FAQs

Frequently 
Asked Questions 

Your top ten questions about small engine repair and maintenance

If you have a question that isn’t answered here, give us a call at 877.886.3638. 
Or shoot us an email. We’ll get right back to you. 

1. Who are the Mobile Repair Guys? 
The Mobile Repair Guys, LLC, is a group of locally owned and operated small engine maintenance and repair franchises. We are based in Southeastern Wisconsin, and we service equipment at your home or place of business. This business was started by a couple of guys who saw the need to create a small engine repair service that took the hassle out of dealing with conventional shops. Our primary goal is to make it both easy and cost-effective for you to get your power equipment serviced. 
2. What is included in your advertised tune-up price? 
Everything for the tune-up is included in our low advertised price. The Mobile Repair Guys never charge for unlisted extras. We bring everything we need for the job in our fully-stocked trailers. In the case that your unit needs a part we don’t have, we’ll get it to you in a matter of days and finish the job at no extra charge.
3. Do I have to pay an extra pick-up or delivery charge? 
No! This is the entire premise of our philosophy. We come to you and do the work at your site so there is no pick up or delivery charge. If your equipment requires parts that have to be ordered, or we need to take the unit with us, there is no extra trip charge. You just pay for parts and labor.
4. What type of oil should I use in my small engine? 
Not all motor oils are the same. To put it simply, in warmer climates, most engines need thicker oil. In colder climates, most engines need thinner oil. Oil is measured by its thickness or viscosity (how fast if flows). For example, 40-weight oil is thicker than 30-weight oil. The “W” in 10W40 stands for winter, which means that in winter, this particular oil behaves like 40-weight. Using the wrong oil can cause problems with starting and poor gas consumption. 
5. How often should my lawn mower, tractor or snow blower be serviced? 
Most manufacturers recommend servicing your equipment at least once a year. All small engines use petroleum-based products. As the additives in the petroleum break down and the oil and gas is left to settle over long periods of time, it can cause sludge and a gummy residue. This residue can cause engines to “hunt and surge” or, worse, break down. Also, the sludge can block key lubricating points resulting in rapid and excessive wear. Eventually, the engine could become completely ruined.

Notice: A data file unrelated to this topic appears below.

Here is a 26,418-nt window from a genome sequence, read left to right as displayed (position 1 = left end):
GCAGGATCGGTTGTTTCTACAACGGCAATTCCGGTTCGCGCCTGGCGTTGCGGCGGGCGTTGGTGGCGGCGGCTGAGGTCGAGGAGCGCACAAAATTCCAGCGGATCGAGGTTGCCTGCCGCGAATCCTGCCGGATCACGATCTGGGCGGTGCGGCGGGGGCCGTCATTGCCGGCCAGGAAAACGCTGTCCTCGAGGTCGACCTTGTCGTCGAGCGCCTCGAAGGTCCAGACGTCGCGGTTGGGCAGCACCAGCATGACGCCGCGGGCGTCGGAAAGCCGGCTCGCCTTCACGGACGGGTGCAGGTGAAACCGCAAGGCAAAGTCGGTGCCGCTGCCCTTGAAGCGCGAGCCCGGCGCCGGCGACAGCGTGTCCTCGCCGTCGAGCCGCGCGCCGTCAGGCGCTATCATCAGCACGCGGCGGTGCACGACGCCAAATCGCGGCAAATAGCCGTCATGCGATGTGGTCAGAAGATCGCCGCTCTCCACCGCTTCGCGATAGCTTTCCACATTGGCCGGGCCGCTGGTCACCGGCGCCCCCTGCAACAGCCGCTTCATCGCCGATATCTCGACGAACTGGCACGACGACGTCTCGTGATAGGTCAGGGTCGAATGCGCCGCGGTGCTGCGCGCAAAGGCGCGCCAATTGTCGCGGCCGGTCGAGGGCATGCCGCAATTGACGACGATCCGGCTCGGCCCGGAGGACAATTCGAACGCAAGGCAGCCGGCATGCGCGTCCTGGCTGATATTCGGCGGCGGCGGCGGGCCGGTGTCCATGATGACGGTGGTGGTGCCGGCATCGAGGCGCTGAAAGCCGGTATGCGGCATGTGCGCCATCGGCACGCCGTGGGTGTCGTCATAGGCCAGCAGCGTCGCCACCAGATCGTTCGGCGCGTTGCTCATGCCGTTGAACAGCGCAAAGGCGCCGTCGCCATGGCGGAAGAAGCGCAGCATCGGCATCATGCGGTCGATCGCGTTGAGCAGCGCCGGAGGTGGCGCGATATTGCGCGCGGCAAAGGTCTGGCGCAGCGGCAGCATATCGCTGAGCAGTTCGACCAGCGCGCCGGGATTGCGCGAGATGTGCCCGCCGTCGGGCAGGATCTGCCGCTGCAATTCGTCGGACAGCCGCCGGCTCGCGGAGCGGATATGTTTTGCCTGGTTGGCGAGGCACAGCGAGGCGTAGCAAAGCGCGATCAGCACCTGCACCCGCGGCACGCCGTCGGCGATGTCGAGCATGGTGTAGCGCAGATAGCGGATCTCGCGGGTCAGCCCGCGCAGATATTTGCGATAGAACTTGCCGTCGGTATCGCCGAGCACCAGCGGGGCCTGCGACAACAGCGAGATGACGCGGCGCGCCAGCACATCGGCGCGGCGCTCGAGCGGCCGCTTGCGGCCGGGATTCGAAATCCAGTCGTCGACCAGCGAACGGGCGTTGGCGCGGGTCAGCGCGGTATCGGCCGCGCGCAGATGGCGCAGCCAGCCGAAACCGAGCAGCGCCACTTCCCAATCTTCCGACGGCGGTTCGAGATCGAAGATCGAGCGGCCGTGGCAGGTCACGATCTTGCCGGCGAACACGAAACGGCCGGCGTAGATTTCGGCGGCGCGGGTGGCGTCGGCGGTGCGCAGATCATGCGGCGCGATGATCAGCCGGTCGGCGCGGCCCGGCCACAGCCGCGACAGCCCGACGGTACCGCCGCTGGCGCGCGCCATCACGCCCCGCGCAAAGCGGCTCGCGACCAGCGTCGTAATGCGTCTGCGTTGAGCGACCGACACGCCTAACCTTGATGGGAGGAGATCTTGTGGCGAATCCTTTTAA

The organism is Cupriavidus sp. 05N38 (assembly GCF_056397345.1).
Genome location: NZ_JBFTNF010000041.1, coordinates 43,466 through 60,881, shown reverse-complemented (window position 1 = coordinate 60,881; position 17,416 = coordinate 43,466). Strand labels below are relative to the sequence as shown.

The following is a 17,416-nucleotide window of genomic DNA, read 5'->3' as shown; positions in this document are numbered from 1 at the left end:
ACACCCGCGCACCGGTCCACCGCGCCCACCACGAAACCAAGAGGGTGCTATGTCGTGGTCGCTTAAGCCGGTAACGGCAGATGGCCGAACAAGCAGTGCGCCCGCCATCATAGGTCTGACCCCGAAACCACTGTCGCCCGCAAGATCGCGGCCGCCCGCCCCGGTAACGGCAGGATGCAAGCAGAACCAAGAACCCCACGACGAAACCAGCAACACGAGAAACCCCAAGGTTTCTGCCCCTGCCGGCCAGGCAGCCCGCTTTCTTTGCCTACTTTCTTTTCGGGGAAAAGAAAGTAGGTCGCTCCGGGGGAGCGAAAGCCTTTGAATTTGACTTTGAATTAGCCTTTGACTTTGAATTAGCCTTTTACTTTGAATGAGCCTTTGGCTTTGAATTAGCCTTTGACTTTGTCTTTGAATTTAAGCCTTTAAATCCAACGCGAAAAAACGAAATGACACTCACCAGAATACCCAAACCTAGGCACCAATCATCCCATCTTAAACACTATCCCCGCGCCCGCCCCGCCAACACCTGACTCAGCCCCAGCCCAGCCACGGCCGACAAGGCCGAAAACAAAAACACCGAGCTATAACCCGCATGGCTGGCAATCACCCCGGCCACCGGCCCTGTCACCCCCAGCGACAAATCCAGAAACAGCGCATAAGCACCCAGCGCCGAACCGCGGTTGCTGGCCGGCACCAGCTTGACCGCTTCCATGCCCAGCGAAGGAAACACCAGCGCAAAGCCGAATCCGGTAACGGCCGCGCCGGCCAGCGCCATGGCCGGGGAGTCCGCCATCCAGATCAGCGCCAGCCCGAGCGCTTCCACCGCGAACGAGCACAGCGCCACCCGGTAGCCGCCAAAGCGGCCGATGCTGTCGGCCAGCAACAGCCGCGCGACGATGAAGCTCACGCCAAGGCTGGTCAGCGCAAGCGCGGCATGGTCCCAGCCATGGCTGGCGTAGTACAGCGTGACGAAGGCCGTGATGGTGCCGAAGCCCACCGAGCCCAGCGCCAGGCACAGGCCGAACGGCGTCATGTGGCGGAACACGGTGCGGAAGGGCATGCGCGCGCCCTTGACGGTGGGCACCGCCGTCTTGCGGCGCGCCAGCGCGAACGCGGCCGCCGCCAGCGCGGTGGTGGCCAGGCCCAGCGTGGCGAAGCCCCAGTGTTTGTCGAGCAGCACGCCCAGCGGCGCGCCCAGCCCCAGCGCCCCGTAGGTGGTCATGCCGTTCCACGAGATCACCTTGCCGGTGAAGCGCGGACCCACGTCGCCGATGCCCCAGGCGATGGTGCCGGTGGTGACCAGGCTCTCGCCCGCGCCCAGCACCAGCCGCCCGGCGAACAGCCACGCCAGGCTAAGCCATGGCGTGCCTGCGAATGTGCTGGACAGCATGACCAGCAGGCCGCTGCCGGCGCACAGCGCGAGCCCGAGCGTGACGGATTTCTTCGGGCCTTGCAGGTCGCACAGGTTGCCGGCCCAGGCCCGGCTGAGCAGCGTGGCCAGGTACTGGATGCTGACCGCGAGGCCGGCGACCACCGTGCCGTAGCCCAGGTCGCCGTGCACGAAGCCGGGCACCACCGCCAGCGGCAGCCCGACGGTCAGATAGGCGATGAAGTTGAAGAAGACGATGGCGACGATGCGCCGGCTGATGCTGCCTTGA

6. How often should I sharpen my mowing blades? 
Sharpening cycles depend on the conditions encountered by the mower. In sandy or very dry conditions, the blades may need sharpening every two to three hours. At a minimum, the blades should be checked and sharpened, if necessary, before each day of operation. Tip: Keep an extra set of sharp blades handy to replace those that become dull or damaged during daily operation.
7. What type of oil should I use in the hydraulic system? 
Any high-quality 15W40 fully synthetic motor oil can be used. 
8. How often should I check and service the hydraulic system? 
Hydraulic oil should be checked daily. Make sure the top of the tank is clean before removing the fill cap. Oil level should be one inch below the top of the tank. The hydraulic oil and filter should be changed every 500 hours, or once before the mowing season. Instructions for the oil and filter change can be found in the operator’s manual. 
9. Can I turn or space the wheels on my riding mower for a wider stance? 
No, the drive wheels should not be turned around. The rims are designed with a specific offset to center them on the wheel motor, plus the valve stems would be on the inside of the wheel, making it difficult to check the air pressure. Do not attempt to space the drive wheels for the same reason. Any wheel offset or wheel change could result in broken wheel motor shafts. 
10. How can I correct poor discharge or uneven cut? 
Poor discharge is a factor of blade tip and ground travel speed. Always mow with the engine operating at full speed. Regulate operation control with ground speed. At high ground speeds, the blades cannot cut the grass efficiently. When grass is high, slow down your ground speed. Never cut more than 1/3 of the grass height. In high or lush grasses, the mower should be operated at its highest level of cut, and then re-cut at the final desired height. Uneven cut can be due to something as simple as incorrect tire pressure. Check your operator’s manual for correct tire pressure. Poor discharge and uneven cut can also be caused by damaged, unbalanced, or dull blades. Grass build-up under the deck can damage or wear the deck belt. Check the operator’s manual on how to correctly set the cutting height of the deck.

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